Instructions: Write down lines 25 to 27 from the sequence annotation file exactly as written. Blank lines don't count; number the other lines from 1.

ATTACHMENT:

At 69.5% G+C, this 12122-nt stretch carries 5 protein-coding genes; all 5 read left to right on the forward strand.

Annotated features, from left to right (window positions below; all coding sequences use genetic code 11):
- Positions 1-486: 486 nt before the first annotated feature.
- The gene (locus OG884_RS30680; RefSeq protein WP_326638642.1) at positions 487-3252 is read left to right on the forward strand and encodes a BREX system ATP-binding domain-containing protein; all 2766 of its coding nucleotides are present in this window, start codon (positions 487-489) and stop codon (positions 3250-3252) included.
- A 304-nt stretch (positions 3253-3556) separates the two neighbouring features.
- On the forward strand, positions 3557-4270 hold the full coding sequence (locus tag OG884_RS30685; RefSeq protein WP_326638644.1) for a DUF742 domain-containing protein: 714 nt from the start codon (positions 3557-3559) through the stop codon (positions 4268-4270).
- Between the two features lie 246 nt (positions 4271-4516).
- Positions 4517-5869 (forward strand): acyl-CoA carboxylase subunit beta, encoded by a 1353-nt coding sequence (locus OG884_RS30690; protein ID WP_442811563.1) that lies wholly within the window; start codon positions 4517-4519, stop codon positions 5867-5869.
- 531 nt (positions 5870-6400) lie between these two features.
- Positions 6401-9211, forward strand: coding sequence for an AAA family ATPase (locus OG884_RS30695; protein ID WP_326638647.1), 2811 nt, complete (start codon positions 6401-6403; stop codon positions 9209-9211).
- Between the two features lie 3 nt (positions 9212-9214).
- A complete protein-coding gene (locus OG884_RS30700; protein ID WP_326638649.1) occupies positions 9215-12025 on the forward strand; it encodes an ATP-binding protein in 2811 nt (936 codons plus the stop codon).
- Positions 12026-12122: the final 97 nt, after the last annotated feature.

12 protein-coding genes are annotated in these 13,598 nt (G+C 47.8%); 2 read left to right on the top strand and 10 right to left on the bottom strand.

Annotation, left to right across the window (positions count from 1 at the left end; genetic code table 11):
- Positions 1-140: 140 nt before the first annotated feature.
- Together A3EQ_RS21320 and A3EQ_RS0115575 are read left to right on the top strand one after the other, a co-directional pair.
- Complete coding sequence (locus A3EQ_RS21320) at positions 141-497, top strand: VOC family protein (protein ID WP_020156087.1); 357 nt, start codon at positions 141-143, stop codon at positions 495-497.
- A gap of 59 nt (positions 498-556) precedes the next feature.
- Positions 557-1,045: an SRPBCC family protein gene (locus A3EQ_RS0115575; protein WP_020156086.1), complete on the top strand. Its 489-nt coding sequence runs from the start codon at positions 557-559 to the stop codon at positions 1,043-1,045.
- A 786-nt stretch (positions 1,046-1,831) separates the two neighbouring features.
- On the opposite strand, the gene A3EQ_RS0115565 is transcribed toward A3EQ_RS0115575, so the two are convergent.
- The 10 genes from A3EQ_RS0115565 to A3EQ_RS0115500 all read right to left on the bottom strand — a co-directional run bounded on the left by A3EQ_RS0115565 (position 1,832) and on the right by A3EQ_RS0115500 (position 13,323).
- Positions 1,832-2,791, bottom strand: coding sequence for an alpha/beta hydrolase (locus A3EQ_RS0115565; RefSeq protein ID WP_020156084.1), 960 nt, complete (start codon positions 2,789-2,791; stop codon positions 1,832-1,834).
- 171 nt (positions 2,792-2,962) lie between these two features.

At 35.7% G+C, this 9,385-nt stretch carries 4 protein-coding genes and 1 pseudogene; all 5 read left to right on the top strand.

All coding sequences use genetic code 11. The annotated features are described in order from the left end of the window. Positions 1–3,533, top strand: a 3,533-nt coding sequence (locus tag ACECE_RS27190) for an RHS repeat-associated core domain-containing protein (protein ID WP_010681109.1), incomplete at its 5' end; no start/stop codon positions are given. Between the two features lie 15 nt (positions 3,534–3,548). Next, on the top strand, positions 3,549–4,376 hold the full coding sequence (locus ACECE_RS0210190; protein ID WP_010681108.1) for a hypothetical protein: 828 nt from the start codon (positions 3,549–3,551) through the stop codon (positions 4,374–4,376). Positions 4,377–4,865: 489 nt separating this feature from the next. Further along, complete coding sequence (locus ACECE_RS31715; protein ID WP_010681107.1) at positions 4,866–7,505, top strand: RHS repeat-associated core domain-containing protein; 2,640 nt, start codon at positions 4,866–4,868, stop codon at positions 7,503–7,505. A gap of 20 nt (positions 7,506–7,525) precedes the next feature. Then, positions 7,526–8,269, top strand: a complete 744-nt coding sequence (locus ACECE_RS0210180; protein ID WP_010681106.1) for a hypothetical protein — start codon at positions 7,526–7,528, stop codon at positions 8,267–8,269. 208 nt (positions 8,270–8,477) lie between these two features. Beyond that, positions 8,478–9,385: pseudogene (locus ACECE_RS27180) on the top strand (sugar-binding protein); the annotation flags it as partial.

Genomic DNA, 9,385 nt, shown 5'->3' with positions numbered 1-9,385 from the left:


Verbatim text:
- 171 nt (positions 2,792-2,962) lie between these two features.

At 35.7% G+C, this 9,385-nt stretch carries 4 protein-coding genes and 1 pseudogene; all 5 read left to right on the top strand.

All coding sequences use genetic code 11. The annotated features are described in order from the left end of the window. Positions 1–3,533, top strand: a 3,533-nt coding sequence (locus tag ACECE_RS27190) for an RHS repeat-associated core domain-containing protein (protein ID WP_010681109.1), incomplete at its 5' end; no start/stop codon positions are given. Between the two features lie 15 nt (positions 3,534–3,548). Next, on the top strand, positions 3,549–4,376 hold the full coding sequence (locus ACECE_RS0210190; protein ID WP_010681108.1) for a hypothetical protein: 828 nt from the start codon (positions 3,549–3,551) through the stop codon (positions 4,374–4,376). Positions 4,377–4,865: 489 nt separating this feature from the next. Further along, complete coding sequence (locus ACECE_RS31715; protein ID WP_010681107.1) at positions 4,866–7,505, top strand: RHS repeat-associated core domain-containing protein; 2,640 nt, start codon at positions 4,866–4,868, stop codon at positions 7,503–7,505. A gap of 20 nt (positions 7,506–7,525) precedes the next feature. Then, positions 7,526–8,269, top strand: a complete 744-nt coding sequence (locus ACECE_RS0210180; protein ID WP_010681106.1) for a hypothetical protein — start codon at positions 7,526–7,528, stop codon at positions 8,267–8,269. 208 nt (positions 8,270–8,477) lie between these two features. Beyond that, positions 8,478–9,385: pseudogene (locus ACECE_RS27180) on the top strand (sugar-binding protein); the annotation flags it as partial.